NITRIFICATION AND TEMPORARY CONVERSION FROM CHLORAMINE TO FREE CHLORINE

Water Protection Program fact sheet
04/2016
Division of Environmental Quality Acting Director: Steve Feeler
PUB02646

Public water systems that use chloramine as the primary disinfectant should monitor all parts of the distribution system and water storage facilities on a routine basis to check for signs of nitrification. Nitrification is the process by which nitrogen compounds (primarily ammonia) are oxidized first to nitrite and then to nitrate, and can result in loss of disinfection capabilities of the finished water. The reaction is caused by chloramine-resistant organisms (non-pathogens) that exist naturally in distribution system biofilms.  Ammonia-oxidizing bacteria (AOB), primarily Nitrosomonas, and Nitrobacter, are responsible for the two-step oxidation reaction. The most noticeable signal of nitrification is a drop in total chlorine residual in areas of the distribution system. Signs of nitrification may be indicated by the following in the distribution system:

Various conditions can promote nitrification: pH of 7.5 to 8.5, water temperatures between 25 to 30 degrees Celsius, excessive levels of free ammonia in the finished water, low flow conditions, water age, a dark environment, etc. For this reason, particular attention should be placed on water storage facilities and dead ends, or areas of low water usage in the distribution system.   Systems that feed chloramines should conduct routine checks of their distribution network and document trending data used to monitor for signs of nitrification. The data can be helpful in determining the best solution for the system. A practice commonly employed to combat nitrification is to temporarily convert system disinfection from chloramine to free chlorine, with the intent of eliminating nitrifying organisms from the biofilms.  Some public water systems conduct annual free chlorine conversions as standard operations and maintenance practices. During this switch, the public water system must conduct testing of all reaches of the distribution system on at least a daily basis to monitor the free and total chlorine residual. Free chlorine conversions can last for several weeks or longer depending on when the free and total chlorine levels have stabilized. Once the residual disinfectant levels have stabilized throughout all parts of the distribution system, the public water system may recommence chloramination. During the free chlorine conversion, water customers may experience taste, odor and discolored water issues. Although this is a normal effect of temporarily switching disinfectants and flushing, the public water system should give advance notice to their customers and purchasing systems of any planned activities along with assurances that it is not a threat to public health. During a free chlorine conversion, the public water system will need to initiate flushing through all reaches of its distribution system to adequately distribute the free chlorine disinfectant throughout the water system. In addition, consecutive systems purchasing water should also coordinate to flush their mains and monitor the disinfectant residual as well.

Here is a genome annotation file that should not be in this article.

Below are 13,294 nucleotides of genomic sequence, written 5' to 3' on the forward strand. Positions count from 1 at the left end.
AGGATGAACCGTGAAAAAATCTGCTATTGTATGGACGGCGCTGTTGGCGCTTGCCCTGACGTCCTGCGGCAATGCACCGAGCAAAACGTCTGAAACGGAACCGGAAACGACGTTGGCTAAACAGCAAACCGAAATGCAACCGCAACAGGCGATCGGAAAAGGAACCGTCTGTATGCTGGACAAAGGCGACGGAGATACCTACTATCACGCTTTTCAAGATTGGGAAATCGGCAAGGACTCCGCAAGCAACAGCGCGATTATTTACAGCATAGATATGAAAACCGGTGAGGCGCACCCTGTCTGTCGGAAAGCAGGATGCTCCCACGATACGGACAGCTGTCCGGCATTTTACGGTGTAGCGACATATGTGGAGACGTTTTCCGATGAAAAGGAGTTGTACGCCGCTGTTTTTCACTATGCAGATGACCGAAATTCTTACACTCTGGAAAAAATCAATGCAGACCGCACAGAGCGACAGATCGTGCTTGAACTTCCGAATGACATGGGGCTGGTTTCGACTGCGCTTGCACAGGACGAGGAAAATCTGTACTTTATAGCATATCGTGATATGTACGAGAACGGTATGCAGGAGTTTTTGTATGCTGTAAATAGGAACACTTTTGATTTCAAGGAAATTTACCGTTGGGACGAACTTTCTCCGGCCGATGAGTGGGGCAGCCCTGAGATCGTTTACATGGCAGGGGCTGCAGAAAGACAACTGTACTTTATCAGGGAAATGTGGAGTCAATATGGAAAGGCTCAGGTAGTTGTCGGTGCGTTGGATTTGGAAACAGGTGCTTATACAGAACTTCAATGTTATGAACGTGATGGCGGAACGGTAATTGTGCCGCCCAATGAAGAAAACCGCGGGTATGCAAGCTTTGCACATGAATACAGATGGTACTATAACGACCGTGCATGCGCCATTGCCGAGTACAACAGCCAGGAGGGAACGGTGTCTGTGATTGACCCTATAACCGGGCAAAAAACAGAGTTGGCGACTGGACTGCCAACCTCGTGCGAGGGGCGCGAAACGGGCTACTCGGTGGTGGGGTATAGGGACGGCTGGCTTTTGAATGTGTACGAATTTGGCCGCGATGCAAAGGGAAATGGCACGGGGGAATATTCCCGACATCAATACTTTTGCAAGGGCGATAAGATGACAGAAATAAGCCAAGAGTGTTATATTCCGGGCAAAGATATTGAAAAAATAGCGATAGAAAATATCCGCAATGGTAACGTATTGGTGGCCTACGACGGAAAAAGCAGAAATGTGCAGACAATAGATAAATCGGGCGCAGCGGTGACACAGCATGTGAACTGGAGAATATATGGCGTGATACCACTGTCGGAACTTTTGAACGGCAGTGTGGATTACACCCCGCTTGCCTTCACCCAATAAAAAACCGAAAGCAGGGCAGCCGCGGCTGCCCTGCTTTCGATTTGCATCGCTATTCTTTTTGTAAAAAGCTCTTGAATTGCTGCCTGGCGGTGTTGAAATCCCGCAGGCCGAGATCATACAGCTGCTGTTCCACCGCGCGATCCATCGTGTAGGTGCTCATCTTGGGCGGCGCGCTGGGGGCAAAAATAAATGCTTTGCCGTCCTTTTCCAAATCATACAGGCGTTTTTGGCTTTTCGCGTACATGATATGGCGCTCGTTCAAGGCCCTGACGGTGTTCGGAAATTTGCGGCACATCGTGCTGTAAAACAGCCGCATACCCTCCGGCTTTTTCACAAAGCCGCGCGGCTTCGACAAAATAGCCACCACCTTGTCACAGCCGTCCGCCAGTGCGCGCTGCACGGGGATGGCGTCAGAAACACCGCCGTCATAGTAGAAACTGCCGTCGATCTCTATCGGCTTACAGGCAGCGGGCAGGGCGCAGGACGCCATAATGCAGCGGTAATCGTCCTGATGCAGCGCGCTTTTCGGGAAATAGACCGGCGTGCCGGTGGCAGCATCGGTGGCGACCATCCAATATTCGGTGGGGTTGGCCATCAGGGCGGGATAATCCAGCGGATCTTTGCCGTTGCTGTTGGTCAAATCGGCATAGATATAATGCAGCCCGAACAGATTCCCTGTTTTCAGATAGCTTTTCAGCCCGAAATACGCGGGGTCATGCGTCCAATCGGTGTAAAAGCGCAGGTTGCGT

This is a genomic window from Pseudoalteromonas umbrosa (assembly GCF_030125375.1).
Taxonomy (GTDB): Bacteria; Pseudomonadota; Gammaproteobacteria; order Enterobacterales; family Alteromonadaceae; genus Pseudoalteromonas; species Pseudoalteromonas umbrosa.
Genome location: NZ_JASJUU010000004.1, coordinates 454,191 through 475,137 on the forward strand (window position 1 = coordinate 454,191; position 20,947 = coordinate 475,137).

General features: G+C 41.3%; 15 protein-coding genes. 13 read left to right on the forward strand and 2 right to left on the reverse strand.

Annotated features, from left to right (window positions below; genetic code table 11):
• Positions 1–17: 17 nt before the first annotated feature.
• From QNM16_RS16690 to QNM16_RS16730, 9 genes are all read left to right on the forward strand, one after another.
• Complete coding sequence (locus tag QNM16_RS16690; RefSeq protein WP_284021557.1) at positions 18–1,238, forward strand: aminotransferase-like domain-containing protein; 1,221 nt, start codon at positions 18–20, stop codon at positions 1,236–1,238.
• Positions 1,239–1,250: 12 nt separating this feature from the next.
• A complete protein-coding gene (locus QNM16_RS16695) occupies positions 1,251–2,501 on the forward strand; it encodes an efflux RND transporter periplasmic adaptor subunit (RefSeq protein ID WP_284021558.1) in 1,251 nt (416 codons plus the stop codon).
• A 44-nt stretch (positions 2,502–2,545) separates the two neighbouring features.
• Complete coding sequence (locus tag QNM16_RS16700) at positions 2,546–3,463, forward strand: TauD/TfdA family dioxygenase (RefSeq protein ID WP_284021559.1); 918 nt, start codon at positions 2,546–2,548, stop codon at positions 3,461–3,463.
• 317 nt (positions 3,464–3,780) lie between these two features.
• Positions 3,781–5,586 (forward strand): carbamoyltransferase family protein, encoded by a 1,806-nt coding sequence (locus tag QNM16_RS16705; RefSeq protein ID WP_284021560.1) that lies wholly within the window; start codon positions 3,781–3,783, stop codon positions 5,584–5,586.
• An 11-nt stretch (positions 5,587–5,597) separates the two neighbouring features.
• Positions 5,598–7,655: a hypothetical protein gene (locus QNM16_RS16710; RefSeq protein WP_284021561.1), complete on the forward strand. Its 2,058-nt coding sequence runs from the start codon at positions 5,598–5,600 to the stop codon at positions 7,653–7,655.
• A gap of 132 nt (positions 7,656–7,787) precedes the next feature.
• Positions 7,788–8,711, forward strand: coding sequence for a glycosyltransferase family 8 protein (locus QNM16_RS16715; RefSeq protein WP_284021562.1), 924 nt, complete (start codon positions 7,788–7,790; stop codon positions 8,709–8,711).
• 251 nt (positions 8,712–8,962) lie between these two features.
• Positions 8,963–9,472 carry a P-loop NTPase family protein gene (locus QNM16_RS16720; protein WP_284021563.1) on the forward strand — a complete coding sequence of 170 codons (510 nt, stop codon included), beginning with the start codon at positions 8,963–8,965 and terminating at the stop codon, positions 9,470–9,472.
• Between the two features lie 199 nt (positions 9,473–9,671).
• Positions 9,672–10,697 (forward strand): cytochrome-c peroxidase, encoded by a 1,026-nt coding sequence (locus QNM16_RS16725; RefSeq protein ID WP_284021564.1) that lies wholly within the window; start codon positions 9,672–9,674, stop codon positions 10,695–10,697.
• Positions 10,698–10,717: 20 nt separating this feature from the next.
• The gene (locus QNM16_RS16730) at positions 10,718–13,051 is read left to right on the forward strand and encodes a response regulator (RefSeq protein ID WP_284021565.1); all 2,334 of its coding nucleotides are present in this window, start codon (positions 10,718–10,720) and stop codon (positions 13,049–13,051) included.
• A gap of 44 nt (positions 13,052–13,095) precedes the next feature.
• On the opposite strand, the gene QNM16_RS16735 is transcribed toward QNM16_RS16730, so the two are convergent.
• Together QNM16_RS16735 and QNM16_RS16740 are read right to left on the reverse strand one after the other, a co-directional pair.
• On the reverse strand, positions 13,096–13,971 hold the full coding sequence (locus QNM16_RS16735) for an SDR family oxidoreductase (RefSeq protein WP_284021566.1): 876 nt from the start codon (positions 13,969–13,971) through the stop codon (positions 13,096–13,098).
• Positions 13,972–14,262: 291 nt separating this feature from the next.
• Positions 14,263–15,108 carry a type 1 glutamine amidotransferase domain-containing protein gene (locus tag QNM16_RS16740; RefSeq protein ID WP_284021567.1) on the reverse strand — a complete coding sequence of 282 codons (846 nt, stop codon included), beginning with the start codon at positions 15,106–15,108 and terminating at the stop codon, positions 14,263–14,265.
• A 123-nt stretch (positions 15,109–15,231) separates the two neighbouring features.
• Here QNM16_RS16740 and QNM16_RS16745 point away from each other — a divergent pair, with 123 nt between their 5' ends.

How to conduct a free chlorine conversion:

Additional information:

Nitrification by US EPA http://www.epa.gov/sites/production/files/2015-09/documents/nitrification_1.pdf
Basic Information about Chloramines and Drinking Water Disinfection by USEPA http://www.epa.gov/dwreginfo/basic-information-about-chloramines-and-drinking-water-disinfection
Disinfection with Chloramine by Centers for Disease Control and Prevention http://www.cdc.gov/healthywater/drinking/public/chloramine-disinfection.html